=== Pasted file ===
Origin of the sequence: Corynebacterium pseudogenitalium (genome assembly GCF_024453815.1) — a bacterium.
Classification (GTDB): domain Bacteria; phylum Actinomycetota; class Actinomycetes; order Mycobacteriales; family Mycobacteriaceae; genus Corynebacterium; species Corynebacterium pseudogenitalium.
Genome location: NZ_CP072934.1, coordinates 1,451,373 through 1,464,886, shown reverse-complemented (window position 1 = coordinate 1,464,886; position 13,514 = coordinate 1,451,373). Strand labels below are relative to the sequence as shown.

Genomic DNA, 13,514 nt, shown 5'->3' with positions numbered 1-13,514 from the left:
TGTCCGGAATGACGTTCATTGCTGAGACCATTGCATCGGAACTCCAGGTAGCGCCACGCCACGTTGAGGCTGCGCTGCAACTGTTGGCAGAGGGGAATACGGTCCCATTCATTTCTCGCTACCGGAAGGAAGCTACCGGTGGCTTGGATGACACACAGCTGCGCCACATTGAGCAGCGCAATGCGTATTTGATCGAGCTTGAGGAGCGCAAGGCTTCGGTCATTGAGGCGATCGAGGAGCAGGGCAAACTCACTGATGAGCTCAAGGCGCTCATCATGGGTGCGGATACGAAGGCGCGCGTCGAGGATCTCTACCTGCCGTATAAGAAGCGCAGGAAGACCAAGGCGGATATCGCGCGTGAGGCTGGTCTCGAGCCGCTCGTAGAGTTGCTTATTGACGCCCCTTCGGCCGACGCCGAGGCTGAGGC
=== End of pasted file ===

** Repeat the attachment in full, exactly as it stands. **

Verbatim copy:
Origin of the sequence: Corynebacterium pseudogenitalium (genome assembly GCF_024453815.1) — a bacterium.
Classification (GTDB): domain Bacteria; phylum Actinomycetota; class Actinomycetes; order Mycobacteriales; family Mycobacteriaceae; genus Corynebacterium; species Corynebacterium pseudogenitalium.
Genome location: NZ_CP072934.1, coordinates 1,451,373 through 1,464,886, shown reverse-complemented (window position 1 = coordinate 1,464,886; position 13,514 = coordinate 1,451,373). Strand labels below are relative to the sequence as shown.

Genomic DNA, 13,514 nt, shown 5'->3' with positions numbered 1-13,514 from the left:
TGTCCGGAATGACGTTCATTGCTGAGACCATTGCATCGGAACTCCAGGTAGCGCCACGCCACGTTGAGGCTGCGCTGCAACTGTTGGCAGAGGGGAATACGGTCCCATTCATTTCTCGCTACCGGAAGGAAGCTACCGGTGGCTTGGATGACACACAGCTGCGCCACATTGAGCAGCGCAATGCGTATTTGATCGAGCTTGAGGAGCGCAAGGCTTCGGTCATTGAGGCGATCGAGGAGCAGGGCAAACTCACTGATGAGCTCAAGGCGCTCATCATGGGTGCGGATACGAAGGCGCGCGTCGAGGATCTCTACCTGCCGTATAAGAAGCGCAGGAAGACCAAGGCGGATATCGCGCGTGAGGCTGGTCTCGAGCCGCTCGTAGAGTTGCTTATTGACGCCCCTTCGGCCGACGCCGAGGCTGAGGC